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Vigil for Jones held in Catskill

Jan 14, 2022 2:04 pm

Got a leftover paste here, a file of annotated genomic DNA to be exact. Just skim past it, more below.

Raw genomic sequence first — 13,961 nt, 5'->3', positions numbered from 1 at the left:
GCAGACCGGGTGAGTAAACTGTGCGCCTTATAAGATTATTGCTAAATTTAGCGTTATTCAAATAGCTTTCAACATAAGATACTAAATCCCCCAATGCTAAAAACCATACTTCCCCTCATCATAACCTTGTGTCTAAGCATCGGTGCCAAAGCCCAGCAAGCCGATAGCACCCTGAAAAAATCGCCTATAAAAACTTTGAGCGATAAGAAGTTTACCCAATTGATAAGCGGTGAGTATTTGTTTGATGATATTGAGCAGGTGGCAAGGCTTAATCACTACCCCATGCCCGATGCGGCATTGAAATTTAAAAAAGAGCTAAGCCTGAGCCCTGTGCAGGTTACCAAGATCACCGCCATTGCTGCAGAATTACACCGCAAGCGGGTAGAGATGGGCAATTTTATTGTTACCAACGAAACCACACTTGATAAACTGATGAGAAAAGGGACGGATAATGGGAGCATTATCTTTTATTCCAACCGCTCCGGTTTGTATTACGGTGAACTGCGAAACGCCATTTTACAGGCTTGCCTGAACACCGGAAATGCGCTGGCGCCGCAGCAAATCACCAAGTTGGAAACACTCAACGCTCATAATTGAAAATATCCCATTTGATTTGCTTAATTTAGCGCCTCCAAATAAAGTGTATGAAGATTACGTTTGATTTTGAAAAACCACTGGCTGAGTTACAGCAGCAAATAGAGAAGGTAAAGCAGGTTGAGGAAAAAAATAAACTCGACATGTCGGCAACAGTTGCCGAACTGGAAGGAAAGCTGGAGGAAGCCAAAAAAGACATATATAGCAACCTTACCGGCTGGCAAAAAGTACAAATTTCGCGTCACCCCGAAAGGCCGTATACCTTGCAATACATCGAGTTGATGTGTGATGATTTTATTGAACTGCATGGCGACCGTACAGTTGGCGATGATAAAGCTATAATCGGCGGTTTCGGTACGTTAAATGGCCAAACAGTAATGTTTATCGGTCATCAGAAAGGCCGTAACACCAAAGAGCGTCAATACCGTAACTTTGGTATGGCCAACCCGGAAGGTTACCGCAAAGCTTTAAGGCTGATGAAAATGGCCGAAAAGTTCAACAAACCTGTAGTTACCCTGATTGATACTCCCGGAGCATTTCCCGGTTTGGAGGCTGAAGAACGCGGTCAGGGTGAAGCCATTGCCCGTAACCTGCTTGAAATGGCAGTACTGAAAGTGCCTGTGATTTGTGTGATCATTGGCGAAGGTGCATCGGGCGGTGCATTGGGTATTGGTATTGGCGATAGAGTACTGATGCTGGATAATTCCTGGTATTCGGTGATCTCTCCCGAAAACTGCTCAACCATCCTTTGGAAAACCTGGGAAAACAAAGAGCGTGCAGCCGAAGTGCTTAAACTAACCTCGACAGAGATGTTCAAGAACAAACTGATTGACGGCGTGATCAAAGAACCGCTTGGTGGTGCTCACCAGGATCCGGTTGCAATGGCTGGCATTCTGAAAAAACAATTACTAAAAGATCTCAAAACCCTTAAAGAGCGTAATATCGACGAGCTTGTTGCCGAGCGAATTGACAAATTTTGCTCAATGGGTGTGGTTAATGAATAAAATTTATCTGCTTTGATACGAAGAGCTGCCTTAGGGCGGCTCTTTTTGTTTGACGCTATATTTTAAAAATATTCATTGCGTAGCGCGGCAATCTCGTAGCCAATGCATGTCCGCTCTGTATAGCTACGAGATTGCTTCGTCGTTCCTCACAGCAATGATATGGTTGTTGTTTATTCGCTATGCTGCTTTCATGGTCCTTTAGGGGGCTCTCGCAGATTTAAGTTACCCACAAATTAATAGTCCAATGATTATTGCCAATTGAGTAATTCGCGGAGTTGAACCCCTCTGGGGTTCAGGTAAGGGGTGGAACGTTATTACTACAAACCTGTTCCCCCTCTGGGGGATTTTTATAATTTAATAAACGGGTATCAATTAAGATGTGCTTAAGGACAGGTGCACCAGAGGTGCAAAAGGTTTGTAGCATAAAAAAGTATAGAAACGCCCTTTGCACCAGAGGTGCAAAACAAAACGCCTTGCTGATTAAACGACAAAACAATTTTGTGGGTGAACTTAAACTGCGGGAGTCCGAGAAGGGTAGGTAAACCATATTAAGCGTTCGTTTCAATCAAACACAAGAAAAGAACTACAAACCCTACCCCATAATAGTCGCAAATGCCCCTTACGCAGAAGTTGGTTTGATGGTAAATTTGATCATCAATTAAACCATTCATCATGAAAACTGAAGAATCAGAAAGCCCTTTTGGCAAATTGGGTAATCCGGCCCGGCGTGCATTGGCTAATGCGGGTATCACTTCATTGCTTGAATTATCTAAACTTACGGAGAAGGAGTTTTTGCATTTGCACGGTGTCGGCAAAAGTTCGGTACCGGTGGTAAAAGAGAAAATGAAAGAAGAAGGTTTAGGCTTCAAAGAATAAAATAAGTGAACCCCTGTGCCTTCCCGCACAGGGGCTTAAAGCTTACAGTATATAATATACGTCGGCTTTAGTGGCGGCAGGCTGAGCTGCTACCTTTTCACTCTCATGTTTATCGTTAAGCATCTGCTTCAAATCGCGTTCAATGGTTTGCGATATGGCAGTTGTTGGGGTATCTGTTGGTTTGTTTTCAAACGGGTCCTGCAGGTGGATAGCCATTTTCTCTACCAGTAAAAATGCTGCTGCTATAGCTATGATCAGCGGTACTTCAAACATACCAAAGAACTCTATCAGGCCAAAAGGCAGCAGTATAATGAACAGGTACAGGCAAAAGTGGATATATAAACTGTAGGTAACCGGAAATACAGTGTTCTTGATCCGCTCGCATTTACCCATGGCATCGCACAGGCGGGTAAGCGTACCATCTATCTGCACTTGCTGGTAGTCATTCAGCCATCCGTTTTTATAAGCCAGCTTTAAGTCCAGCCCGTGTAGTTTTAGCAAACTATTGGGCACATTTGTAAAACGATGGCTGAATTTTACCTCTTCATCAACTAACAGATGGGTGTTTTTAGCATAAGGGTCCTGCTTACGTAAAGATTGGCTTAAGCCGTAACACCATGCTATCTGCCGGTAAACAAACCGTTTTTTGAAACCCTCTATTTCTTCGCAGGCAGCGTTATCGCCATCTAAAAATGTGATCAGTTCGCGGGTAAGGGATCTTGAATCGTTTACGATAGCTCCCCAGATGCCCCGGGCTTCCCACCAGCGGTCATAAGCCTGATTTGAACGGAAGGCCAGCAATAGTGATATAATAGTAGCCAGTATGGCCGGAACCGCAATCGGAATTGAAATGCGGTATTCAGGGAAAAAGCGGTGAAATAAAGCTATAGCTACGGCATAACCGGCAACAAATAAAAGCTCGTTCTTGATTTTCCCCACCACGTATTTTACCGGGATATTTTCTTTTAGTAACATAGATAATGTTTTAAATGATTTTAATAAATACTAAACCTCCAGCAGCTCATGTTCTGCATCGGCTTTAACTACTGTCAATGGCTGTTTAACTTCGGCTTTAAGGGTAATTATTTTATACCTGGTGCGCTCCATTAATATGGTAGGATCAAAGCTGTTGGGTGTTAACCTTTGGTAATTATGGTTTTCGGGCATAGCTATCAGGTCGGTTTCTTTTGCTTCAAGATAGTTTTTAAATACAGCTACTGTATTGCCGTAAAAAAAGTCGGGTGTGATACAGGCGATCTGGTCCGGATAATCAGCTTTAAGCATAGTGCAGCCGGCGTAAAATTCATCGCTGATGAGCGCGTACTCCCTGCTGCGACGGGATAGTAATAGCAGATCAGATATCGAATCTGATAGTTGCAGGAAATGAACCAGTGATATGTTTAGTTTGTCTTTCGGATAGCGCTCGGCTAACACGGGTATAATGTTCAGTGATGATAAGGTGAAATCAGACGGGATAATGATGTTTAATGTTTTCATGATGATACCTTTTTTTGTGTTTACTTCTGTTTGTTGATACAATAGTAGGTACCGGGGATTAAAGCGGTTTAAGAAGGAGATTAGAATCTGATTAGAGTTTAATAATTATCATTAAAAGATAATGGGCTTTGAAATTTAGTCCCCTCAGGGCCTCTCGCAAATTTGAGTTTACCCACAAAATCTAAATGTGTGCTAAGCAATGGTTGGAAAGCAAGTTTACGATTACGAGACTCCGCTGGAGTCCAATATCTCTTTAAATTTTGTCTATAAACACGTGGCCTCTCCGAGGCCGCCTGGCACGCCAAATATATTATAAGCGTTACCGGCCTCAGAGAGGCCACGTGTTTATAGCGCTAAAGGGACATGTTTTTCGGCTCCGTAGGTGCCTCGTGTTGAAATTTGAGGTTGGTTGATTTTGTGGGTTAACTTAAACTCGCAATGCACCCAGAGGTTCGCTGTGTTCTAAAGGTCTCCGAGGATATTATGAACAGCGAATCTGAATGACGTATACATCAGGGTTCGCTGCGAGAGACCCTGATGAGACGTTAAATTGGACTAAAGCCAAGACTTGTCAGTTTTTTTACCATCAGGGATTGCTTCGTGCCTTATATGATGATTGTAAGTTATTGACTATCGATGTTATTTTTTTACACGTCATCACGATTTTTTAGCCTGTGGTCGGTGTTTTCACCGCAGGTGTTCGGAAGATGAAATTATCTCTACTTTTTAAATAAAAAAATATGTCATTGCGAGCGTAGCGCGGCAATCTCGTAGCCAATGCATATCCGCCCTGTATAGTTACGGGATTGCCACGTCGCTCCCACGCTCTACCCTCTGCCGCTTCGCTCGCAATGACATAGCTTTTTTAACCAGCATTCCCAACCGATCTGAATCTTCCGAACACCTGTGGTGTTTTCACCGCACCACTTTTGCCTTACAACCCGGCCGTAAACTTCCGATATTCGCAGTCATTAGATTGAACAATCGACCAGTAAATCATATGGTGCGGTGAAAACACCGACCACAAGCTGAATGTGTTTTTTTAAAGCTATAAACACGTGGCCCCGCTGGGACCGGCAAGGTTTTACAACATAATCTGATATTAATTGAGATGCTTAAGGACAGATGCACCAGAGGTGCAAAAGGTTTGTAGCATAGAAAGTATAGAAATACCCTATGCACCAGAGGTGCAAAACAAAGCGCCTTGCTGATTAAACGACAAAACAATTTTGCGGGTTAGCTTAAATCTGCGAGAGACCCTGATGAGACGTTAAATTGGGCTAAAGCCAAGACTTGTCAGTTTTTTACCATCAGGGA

Andrea Macko reports in Porcupine Soup that about two dozen people attended a vigil Jan.13 for Jason Jones, the 29-year-old Catskill man who died after being shot with a Taser by village police. Jones burst into flames after the Taser shot, and after a long stay in the burn unit of a Syracuse hospital died. The vigil was held in front of the Catskill Police Station, with organizers and attendees calling for police accountability and improved mental health services within the community. A video was released of the police incident last week, showing Jones dousing himself with hand sanitizer in the Catskill Village police station, then one of three officers fires the Taser shot, Jones bursts into flames, and the officers flee the scene rather than directing aid toward the injured man. The incident happened in the early hours of Oct. 31, and Jones died Dec. 15. The New York State Attorney General’s Office is now investigating the incident. Here is a short excerpt of the vigil through the Catskill streets, recorded on a live WGXC webstream by volunteer programmer Neva Wartell. CLICK HERE to download or play the excerpt. The “Justice for Jason” was organized by Catskill native Thomas Kearney, who said Jones was a “man in distress” who needed “compassion and empathy.” Jones’ biological mother Mary Jo Snyder attended the vigil. “Jason had his issues, but everyone loved him,” Snyder said. “I wish I could have spent more time with him.” An anonymous woman who said she was friends with Jones said, “While it’s too late for Jason, going forward my hope is that the police will be properly trained and these three men will be reprimanded, not just for Jason but also to prove to this community that there is accountability and that nothing like this ever happens again.” The names of the three Catskill Village police seen in the video have not yet been released, and the attorney general's office investigation continues. WGXC volunteer programmer Neva Wartell attended the vigil and made a recording that can be heard in the WGXC Audio Archives. Read more about this story at Porcupine Soup.